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Bonnaroo 2019: Full Circle

As this annual celebration of music and community approaches two decades in the running, Phish reclaims the festival-circuit reins of the premier festival it helped inspire. Here are some highlights from the Bonnaroo farm.

Courtney Barnett

Courtney Barnett

During her Friday sundowner set at That Tent, indie-darling Courtney Barnett came alive with one of her closest comrades, her lefty Fender Kurt Cobain signature Jaguar with custom Candy Apple finish, which she plays sans pick.

For Bonnaroo’s 17th year, the godfather of modern music festivals went back to its roots with one of the bands that pretty much invented the jam circuit. Phish headlined two nights out of four on June 13-16, in Manchester, Tennessee, and their followers showed up, too, selling out the 80,000 capacity for the first time since 2013. For Bonnaroo’s inaugural year in 2002, Trey Anastasio headlined with Widespread Panic. Even back then, Anastasio and his band Phish had already been doing this for years: In 1996, they held the Clifford Ball festival in Vermont and drew 70,000 people to an event where Phish was the only act, and these massive concerts became a regular tradition.

And so it goes, decades later, Phish got the most stage time at ’Roo, about six hours in total over multiple sets, because hey, give the people what they want. Bonnaroo’s genre-leaping lineup might be spastic for listeners who keep their eggs pretty much in one basket, but with four days and more than 100 acts in the lineup, it’s a music fiend’s dream. Have a look at our handpicked highlights of players who performed this year, and go down the rabbit hole of discovery, because that’s what it’s all about on this farm. P.S. Did you know Post Malone plays guitar? We weren’t able to photograph it, but here’s a video of him playing solo acoustic on “Stay.”)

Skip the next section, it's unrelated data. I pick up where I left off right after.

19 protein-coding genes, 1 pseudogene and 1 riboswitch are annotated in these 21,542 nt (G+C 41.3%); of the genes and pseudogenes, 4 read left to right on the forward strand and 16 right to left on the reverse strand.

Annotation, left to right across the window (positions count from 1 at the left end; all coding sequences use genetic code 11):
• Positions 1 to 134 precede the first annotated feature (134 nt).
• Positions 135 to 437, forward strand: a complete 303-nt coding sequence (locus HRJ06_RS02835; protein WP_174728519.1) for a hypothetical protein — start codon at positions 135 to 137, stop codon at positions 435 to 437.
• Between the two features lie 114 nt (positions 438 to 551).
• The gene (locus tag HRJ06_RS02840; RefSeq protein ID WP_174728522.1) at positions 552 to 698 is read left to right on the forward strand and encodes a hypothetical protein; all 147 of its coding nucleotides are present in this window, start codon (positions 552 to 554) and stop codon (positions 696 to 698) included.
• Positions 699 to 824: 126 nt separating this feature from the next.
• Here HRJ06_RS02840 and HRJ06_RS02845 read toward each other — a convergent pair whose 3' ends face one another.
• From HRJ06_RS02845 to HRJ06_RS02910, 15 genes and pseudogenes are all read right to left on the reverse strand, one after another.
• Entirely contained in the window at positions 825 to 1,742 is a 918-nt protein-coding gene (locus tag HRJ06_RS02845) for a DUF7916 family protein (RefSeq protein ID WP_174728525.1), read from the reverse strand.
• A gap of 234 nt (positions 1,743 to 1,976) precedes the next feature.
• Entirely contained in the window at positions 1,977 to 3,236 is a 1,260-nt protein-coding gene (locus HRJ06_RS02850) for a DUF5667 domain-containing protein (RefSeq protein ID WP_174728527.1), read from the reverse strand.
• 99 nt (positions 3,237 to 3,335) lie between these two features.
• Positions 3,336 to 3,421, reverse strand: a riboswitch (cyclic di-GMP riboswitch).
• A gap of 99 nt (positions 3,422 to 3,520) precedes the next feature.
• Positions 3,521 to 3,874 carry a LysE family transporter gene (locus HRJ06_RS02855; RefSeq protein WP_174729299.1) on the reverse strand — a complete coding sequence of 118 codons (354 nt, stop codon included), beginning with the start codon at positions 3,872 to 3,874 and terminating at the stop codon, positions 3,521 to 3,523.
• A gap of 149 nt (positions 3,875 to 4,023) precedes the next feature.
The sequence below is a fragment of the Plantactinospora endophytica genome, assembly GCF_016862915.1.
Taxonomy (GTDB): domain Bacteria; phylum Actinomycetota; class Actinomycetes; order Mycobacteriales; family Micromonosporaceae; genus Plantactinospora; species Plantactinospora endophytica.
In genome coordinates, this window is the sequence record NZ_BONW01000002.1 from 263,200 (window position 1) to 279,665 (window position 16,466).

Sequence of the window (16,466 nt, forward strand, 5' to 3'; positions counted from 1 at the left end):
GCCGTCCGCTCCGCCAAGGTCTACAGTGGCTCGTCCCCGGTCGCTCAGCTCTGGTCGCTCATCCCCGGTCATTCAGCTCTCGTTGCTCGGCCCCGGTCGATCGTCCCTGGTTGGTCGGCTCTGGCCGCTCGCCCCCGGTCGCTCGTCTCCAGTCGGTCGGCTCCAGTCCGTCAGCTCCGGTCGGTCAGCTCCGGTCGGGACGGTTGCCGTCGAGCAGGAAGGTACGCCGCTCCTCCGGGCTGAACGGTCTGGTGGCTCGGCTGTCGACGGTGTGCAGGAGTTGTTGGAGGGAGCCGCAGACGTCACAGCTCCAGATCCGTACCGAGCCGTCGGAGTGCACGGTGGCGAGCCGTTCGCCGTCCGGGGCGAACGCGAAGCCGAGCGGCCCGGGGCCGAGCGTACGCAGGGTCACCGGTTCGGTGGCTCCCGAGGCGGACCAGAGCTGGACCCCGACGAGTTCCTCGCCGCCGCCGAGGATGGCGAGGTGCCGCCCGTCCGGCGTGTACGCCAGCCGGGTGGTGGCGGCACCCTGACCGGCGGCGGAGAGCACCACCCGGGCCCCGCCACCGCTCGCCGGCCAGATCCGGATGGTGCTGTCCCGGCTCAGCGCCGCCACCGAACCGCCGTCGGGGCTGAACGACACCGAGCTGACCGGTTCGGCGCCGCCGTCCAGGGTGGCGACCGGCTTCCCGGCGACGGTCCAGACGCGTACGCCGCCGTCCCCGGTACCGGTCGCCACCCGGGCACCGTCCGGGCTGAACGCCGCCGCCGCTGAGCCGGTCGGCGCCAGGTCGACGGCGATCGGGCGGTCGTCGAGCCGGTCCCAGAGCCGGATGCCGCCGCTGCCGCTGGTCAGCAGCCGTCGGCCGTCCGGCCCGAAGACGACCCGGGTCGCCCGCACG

A pair of new, mighty Sunn 100S amps—the company’s original flagship amplifier—built by the new team led by James Lebihan, Mike Eldred, and Steve Skillings.

Since forming to help early garage rockers the Kingsmen bring their hit “Louie Louie” on the road, Sunn amps have roared behind everyone from Jimi Hendrix to Leslie West to Kurt Cobain to the doom-metal act that bears their name. After laying dormant for decades, the brand is back and the new team promises to live up to its legendary reputation.

“Have you ever considered covering ‘Louie Louie,’” I ask Stephen O’Malley over Zoom. The doom-metal guitarist and half of the band Sunn O))) is a native of Seattle but has lived the past 20 years in Paris, France. “I see where you’re going with this,” O'Malley chuckles, and says, “but we’re not a rock ’n’ roll band. Still, the Kingsmen and Conrad Sundholm building a bass amp for his brother—that’s a legendary Northwest story.”

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The Swedish melodic death metal pioneers continue solidifying their reign as technical titans. That’s due in part to signature guitars—Epiphone Les Paul Customs plus Jackson Diabolics and Soloists that rip and roar—as well as Zon Sonus basses. Altogether, these steely vets with thundering tenacity are feeling the surge of fresh sonic blood.

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